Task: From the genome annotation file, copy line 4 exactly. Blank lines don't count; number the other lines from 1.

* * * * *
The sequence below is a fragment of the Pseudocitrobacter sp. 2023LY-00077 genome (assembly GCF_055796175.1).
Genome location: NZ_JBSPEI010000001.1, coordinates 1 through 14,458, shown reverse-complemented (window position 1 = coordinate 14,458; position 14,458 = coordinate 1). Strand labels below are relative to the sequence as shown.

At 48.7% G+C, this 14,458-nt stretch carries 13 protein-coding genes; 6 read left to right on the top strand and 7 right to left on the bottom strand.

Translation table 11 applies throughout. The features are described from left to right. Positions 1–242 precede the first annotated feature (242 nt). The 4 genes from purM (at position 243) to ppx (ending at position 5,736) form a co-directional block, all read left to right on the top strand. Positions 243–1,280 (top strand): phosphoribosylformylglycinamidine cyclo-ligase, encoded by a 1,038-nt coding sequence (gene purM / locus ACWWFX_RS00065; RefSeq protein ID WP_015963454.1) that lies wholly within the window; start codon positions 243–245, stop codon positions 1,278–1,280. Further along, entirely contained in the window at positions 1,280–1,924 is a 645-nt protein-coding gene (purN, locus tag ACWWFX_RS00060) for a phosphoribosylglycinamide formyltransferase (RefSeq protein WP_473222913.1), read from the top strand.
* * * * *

Translation table 11 applies throughout. The features are described from left to right. Positions 1–242 precede the first annotated feature (242 nt). The 4 genes from purM (at position 243) to ppx (ending at position 5,736) form a co-directional block, all read left to right on the top strand. Positions 243–1,280 (top strand): phosphoribosylformylglycinamidine cyclo-ligase, encoded by a 1,038-nt coding sequence (gene purM / locus ACWWFX_RS00065; RefSeq protein ID WP_015963454.1) that lies wholly within the window; start codon positions 243–245, stop codon positions 1,278–1,280. Further along, entirely contained in the window at positions 1,280–1,924 is a 645-nt protein-coding gene (purN, locus tag ACWWFX_RS00060) for a phosphoribosylglycinamide formyltransferase (RefSeq protein WP_473222913.1), read from the top strand.